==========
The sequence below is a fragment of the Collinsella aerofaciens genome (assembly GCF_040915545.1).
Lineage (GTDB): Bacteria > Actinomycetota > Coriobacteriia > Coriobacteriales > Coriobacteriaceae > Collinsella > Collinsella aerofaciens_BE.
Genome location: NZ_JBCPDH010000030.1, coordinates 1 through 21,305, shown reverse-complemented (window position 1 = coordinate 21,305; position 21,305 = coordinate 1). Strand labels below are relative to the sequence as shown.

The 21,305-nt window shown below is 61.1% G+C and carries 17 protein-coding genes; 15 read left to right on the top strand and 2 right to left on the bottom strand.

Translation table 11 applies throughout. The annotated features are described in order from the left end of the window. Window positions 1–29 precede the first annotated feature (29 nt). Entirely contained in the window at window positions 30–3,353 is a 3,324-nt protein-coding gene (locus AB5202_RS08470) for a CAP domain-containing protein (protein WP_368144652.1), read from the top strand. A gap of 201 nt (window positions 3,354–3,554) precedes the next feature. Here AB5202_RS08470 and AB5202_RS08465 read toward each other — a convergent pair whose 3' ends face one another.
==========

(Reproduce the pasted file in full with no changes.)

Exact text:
The sequence below is a fragment of the Collinsella aerofaciens genome (assembly GCF_040915545.1).
Lineage (GTDB): Bacteria > Actinomycetota > Coriobacteriia > Coriobacteriales > Coriobacteriaceae > Collinsella > Collinsella aerofaciens_BE.
Genome location: NZ_JBCPDH010000030.1, coordinates 1 through 21,305, shown reverse-complemented (window position 1 = coordinate 21,305; position 21,305 = coordinate 1). Strand labels below are relative to the sequence as shown.

The 21,305-nt window shown below is 61.1% G+C and carries 17 protein-coding genes; 15 read left to right on the top strand and 2 right to left on the bottom strand.

Translation table 11 applies throughout. The annotated features are described in order from the left end of the window. Window positions 1–29 precede the first annotated feature (29 nt). Entirely contained in the window at window positions 30–3,353 is a 3,324-nt protein-coding gene (locus AB5202_RS08470) for a CAP domain-containing protein (protein WP_368144652.1), read from the top strand. A gap of 201 nt (window positions 3,354–3,554) precedes the next feature. Here AB5202_RS08470 and AB5202_RS08465 read toward each other — a convergent pair whose 3' ends face one another.